Travel Report: Phare, The Cambodian Circus.
Phare The Cambodian Circus.
Looking back on our time in Cambodia and the outbreak of the COVID-19 pandemic, I can actually pinpoint the precise moment the world last felt normal. If I can even use such a word. It was the 3rd of March 2020 and Sladja and I were making our way inside the red, big top performance arena for a night at the circus.
I say it felt normal because we were among several hundred people that evening. Everyone excited at the prospect of seeing Cambodia’s most talented and dedicated artists in action. A fun evening out on a planet that hadn’t yet gone to shit with lockdowns, travel bans and quarantines.
Except it wasn’t normal of course. When I saw how tightly packed in everyone was, I began feeling anxious. After all, neither of us had brought masks. Moreover, someone three chairs down had begun coughing. For a moment, I seriously considered getting the hell out of there. I mean, what had we been thinking?
Suddenly, the lights dimmed and a wave of hypnotic traditional Khmer music washed over the crowd. Seconds later the arena suddenly lit up in a deep red glow, as nine performers sprinted onto the stage. The men were all bare chested, some of them carrying tall wooden poles. A few others had knives.
Within moments they had formed a menacing circle around a scared looking man and woman. Instantly, I had forgotten all about COVID-19 and found myself completely immersed in the events playing out before me.
Phare, The Cambodian Circus.
For visitors to Siem Reap, a night at the circus is every bit as essential as a day or two exploring The Angkor Temples. Not only due to the amazing acrobatic skills of the performers, but also because Phare Circus is one of the country’s most inspirational social projects.
Phare’s story dates back to the mid 1980s following the fall of the brutal Khmer Rouge regime. In order to cope with post traumatic stress, a group of Khmer refugees began drawing, singing and acting.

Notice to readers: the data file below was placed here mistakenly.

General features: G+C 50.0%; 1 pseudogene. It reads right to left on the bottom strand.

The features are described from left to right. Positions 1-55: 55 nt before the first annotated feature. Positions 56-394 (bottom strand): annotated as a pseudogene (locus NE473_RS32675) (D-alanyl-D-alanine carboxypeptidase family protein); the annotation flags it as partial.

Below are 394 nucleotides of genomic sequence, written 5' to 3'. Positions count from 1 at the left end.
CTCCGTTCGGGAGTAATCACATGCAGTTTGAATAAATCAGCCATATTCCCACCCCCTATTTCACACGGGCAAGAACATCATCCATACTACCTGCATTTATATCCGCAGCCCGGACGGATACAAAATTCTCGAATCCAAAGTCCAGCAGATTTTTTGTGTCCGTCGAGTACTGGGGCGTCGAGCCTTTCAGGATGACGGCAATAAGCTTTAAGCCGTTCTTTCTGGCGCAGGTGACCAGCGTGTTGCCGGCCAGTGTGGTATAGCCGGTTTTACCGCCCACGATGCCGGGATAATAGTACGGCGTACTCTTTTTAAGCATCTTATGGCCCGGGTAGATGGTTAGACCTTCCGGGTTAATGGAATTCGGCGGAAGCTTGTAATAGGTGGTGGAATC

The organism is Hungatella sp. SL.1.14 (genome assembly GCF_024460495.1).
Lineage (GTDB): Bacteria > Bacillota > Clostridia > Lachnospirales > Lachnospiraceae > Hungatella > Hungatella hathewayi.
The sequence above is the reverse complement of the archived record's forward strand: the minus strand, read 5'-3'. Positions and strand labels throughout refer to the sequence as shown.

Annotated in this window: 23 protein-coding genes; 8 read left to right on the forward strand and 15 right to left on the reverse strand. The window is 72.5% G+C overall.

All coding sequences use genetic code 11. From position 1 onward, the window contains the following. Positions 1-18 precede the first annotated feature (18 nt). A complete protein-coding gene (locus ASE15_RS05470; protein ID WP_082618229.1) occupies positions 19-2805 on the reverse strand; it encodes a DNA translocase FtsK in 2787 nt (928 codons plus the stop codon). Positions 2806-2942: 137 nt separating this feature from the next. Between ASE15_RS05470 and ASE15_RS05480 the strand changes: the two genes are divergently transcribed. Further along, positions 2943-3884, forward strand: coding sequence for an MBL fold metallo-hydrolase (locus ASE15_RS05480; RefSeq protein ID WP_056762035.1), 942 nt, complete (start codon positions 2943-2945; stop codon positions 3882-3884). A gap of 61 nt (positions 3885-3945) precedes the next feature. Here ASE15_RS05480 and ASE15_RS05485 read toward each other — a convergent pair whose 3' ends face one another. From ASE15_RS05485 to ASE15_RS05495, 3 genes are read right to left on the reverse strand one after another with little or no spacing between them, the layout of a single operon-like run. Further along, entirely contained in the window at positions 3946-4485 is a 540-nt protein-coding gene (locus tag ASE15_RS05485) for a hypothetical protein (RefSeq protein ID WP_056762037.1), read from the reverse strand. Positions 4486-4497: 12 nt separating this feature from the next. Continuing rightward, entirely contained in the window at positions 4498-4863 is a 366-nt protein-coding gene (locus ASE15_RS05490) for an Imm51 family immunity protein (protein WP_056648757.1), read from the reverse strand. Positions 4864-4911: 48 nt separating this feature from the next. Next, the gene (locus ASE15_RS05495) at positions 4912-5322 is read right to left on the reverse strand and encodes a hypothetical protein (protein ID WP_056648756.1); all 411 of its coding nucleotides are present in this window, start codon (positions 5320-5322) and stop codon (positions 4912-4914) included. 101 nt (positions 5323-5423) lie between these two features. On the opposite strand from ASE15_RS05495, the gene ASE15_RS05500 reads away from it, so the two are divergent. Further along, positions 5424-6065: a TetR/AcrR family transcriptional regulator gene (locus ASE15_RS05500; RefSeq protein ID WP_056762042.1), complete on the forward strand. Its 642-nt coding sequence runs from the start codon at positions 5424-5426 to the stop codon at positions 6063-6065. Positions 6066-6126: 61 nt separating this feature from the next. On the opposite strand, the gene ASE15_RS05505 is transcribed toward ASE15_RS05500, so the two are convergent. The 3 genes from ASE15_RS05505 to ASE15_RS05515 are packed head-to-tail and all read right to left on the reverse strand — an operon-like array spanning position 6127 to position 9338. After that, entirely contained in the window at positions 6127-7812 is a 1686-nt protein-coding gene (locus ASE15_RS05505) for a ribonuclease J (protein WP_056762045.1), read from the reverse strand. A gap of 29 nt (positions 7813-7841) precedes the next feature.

These impromptu gatherings eventually became organised workshops, leading to the formation of The Phare Ponleau Selpak Association in 1994. Dedicated to child protection and development, the group went on to open two schools specialising in music and theatre. Over time, they also established a public school. Today there are over 1200 attendees, with all offered courses free of charge.
An Inspirational Social Enterprise.
The Phare Circus opened its doors in 2013 with nightly shows under the big top, which holds around 330 people. All performers are Khmer youths from disadvantaged backgrounds. Some of them were orphans or street children. All go through a gruelling 8-10 years of training before they graduate as official circus performers.
This comes as no surprise when you see what these guys are capable of. I’m talking staggering abilities in fire performing, cycling, spinning, pole twirling, tightrope balancing, juggling and breakdancing.
However, these shows aren’t just about dazzling visuals. Each performance tells a unique Cambodian story. It might be a historical adaptation, something based on folklore, or a tale from modern society.
On the night of our visit the story was Eclipse, which follows a disfigured young man bullied by all around him. Broken by constant rejection and cruelty, he prays to the gods for a solution. They respond by transforming him into a beautiful woman, enabling him to exact a ruthless revenge upon his torturers.
Phare, The Cambodian Circus.
Spoken words arrive in Khmer, but are used thinly throughout the show. A large TV screen in the corner of the arena provides a basic translation in English and French. In any case the story is a simple one that’s easy to follow, allowing visitors to concentrate on the physical action onstage.
I hadn’t been to the circus since I was a kid. While I enjoyed those long ago experiences, I’d never fully bought into the circus as a thing of spellbinding wonder and awe. Consequently, I admit that I’d hardly been frothing at the mouth in the days leading up to the show. Rather, I’d viewed Phare simply as a fun distraction. A When in Rome deal that had to be ticked off before we moved on.